Howard Hesseman recalls when TV's king was Caesar

Howard Hesseman has worked in TV comedy for so long that the star of "WKRP in Cincinnati," "One Day at a Time" and "Head of the Class" seems a natural to play a TV comedian in Neil Simon's "Laughter on the 23rd Floor," opening Tuesday at the Morris Mechanic Theatre.

His character, Max Prince, is no run-of-the-mill comedian, though. Max lords it over the team of comedy writers who supply him with material for a live weekly program of the 1950s that closely resembles Sid Caesar's "Your Show of Shows."


For Mr. Hesseman, the role is a chance to evoke the golden age of TV comedy, which influenced his own work in improv comedy in the 1960s.

"Sid Caesar was one of my heroes, and Jackie Gleason also was a real favorite of mine at the time," says the actor, who turns 55 tomorrow, from a tour stop in New Haven. "I was really mesmerized by Caesar. He was so big and bold compared to most of what was going on. There seemed to be a certain edge to what he was doing. He was a wild man.


"Caesar is very complicated personally, you know. Saying that is not to do him a disservice or a discredit to the play. It's just that I think he's more complicated than what's written [in the script]. Each of us is far more complicated than the characters we're called on to play."

In Mr. Hesseman's case, the complicated mix involves memorizing his scripted lines while allowing his early memories of Sid Caesar to inform his characterization.

"In order to do Max Prince I had to let whatever Caesar was to me bubble back up to the surface," he says. "There is the character on the page, but as an actor, another thing you're trying to work with is yourself. In the end it can be hard to say exactly where that voice that speaks to you comes from."

Among the actual voices speaking to him have been some pivotal comedians from that era.

"There was added fuel preparing for this role from my coming to know Mel Brooks and Carl Reiner socially over the years, but Sid Caesar I've only met a couple times." Growing up in a small Western town in the 1950s, Mr. Hesseman recalls that he found Caesar's zany routines inspiring.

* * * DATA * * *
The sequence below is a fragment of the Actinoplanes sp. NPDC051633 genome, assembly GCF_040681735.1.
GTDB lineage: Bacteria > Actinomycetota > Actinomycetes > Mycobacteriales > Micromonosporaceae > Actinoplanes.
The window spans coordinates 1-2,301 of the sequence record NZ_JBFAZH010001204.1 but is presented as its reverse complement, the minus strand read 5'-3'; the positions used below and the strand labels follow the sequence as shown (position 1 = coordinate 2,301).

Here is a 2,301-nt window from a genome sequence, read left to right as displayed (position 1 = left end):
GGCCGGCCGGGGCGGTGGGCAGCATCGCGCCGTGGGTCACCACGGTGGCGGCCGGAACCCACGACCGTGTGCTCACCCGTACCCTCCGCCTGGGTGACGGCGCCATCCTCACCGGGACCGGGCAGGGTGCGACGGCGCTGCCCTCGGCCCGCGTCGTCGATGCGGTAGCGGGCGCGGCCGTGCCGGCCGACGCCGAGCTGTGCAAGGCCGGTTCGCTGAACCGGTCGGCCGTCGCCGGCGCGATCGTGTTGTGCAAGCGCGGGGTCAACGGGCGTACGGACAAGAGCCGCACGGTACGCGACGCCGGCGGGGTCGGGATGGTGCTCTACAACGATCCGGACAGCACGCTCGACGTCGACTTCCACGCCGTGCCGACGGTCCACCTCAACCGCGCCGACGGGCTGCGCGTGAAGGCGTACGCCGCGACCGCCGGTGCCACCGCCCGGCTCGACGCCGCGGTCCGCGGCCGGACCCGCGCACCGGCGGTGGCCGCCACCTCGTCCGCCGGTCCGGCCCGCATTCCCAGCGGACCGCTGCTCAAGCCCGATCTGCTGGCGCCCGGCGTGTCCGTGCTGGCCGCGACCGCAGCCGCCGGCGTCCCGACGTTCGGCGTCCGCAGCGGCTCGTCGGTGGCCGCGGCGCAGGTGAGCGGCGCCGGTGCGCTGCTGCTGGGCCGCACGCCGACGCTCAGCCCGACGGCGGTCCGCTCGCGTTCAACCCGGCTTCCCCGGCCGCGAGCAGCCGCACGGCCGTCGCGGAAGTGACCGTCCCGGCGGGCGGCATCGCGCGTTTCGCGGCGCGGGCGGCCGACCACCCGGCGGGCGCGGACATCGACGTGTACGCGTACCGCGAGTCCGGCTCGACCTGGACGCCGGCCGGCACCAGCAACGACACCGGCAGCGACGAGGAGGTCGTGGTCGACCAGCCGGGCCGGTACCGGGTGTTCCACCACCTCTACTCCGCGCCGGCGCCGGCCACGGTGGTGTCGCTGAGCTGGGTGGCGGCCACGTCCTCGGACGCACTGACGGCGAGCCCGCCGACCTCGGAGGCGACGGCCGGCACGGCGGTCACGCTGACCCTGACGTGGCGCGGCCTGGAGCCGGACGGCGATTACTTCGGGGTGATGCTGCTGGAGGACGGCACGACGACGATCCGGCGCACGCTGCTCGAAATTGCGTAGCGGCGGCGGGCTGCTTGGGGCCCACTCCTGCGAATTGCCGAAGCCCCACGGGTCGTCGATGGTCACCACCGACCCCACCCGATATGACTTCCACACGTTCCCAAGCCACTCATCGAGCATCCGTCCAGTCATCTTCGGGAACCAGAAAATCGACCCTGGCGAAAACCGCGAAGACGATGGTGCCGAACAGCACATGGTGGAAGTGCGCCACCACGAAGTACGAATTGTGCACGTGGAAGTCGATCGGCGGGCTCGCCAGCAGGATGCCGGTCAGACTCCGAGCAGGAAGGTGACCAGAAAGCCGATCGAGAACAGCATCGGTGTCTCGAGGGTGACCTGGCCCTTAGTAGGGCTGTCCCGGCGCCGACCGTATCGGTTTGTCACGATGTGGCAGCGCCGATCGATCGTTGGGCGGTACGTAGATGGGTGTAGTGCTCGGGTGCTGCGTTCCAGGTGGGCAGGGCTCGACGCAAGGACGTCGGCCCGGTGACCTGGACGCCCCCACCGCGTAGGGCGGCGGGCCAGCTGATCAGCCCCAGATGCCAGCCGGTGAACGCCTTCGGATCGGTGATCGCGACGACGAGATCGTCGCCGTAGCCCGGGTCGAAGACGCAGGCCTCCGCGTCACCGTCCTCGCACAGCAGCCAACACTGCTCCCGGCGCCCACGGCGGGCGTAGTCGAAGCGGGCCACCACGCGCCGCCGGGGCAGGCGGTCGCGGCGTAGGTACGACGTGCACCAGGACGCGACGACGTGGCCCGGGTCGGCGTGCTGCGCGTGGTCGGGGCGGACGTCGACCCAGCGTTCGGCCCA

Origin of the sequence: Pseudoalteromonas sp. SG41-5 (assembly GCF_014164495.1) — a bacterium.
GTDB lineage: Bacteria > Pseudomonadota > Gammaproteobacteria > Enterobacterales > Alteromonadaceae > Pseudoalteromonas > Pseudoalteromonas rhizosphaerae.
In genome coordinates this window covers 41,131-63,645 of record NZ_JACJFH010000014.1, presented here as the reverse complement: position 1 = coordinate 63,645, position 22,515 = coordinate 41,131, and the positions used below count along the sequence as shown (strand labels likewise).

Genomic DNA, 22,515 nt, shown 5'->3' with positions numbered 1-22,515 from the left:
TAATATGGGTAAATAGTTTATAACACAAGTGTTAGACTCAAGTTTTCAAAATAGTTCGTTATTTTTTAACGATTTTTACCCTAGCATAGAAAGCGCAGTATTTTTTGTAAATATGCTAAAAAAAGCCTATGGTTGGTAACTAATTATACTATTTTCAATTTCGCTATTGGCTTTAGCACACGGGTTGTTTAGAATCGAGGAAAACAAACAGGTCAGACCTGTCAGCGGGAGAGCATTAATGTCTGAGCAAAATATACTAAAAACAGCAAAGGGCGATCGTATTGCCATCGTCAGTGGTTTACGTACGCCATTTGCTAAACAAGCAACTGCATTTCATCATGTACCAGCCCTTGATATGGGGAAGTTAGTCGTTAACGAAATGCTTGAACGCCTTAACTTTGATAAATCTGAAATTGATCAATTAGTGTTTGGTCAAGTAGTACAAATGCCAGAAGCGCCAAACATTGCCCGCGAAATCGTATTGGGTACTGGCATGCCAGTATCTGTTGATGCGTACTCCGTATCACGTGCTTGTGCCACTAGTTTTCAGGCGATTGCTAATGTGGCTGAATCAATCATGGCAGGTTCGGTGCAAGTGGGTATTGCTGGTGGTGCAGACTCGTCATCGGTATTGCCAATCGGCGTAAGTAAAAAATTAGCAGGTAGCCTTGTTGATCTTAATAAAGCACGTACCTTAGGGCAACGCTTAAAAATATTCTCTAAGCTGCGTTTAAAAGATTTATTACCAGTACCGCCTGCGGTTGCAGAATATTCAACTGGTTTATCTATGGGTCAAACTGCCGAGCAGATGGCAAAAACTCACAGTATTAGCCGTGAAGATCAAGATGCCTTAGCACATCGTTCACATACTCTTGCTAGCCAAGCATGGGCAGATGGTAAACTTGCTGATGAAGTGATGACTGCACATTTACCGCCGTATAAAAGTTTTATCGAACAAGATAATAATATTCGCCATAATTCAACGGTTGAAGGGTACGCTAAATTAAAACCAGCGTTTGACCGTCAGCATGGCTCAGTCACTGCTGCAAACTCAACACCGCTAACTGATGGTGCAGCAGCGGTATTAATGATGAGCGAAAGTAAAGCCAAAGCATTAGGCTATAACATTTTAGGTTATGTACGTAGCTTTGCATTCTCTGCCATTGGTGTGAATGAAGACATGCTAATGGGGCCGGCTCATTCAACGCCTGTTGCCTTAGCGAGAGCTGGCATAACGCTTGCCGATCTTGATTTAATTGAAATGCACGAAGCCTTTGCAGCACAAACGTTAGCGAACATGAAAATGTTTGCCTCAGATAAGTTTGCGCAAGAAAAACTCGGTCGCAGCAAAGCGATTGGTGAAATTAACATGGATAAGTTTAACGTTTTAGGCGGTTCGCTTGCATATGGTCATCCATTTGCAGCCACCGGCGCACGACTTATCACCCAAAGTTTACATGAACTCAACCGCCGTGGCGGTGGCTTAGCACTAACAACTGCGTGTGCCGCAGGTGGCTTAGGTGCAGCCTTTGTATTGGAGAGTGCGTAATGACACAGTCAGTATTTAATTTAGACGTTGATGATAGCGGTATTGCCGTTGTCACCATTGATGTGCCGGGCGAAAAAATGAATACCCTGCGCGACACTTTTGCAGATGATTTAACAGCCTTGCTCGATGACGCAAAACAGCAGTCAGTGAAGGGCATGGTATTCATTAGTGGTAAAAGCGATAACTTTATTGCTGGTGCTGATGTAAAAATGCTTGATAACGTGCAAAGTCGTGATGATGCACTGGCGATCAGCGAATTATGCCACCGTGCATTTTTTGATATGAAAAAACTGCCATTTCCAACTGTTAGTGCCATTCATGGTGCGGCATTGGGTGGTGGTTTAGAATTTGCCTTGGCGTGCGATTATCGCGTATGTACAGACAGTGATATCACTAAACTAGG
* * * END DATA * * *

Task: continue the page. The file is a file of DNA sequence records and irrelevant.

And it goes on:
"Even then, I had a notion of there being a wider world out there, wider than what I was brought up with in Silverton, Ore. I left right after high school, and I had no desire to return. Trips home were nothing I looked forward to, because I had disassociated myself from my family and life there."

By the early 1960s, he had settled in San Francisco and knew "I was where I wanted to live and wanted to become an actor." It was also where he joined the improvisational comedy troupe the Committee, which eventually led to his TV career.

Now long accustomed to movie and TV shooting schedules, Mr. Hesseman says being on a six-month tour with "Laughter on the 23rd Floor" is a change of pace. "I'm accustomed to going out on a movie or a TV movie for six or eight weeks, but this is a prolonged experience of a new and exciting nature for me."


Asked how he can deliver the same lines week in and week out, yet still make Max Prince seem like a spontaneous madman, Mr. Hesseman says, "I suppose in some fashion an actor conveys the illusion that it is all happening for the first time to an audience. I'm not quite sure how I do that."

One thing this improv-schooled comic can explain more readily, however, is his ability to recover from the occasional bungled line. "As an improviser, it makes for a more facile recovery when you blow or somehow scramble a line in what [director] Jerry Zaks calls 'making a word burger.' I can hack my way out of a garbled speech and deliver a clean cue for another actor."

Of the audiences he's now encountering around the country, Mr. Hesseman observes that many audience members have personal recollections of the TV era ruled by the likes of a Max Prince. But he says there's something for younger people in that era's timeless comic routines.

"I think what was funny in the '50s is funny in the '90s," he says. "What was funny for the ancient Greeks is still funny. So even if you didn't see Sid Caesar in the '50s, it'll work if you use your imagination, have some sense of connection to the past and can be attentive to something that isn't pre-digested. If you enjoy 'Roseanne,' what's wrong with finding out what Moliere has to offer? Likewise, Shakespearean comedy must have something to offer, or it wouldn't still be around for so many centuries."


What: "Laughter on the 23rd Floor"


Where: Morris A. Mechanic Theatre

When: Tuesday through March 19, with performances Tuesday through Saturday at 8 p.m.; matinees Wednesday and Saturday at 2 p.m., and Sunday at 3 p.m.

TC Tickets: $20 to $45

$ Call: (410) 625-1400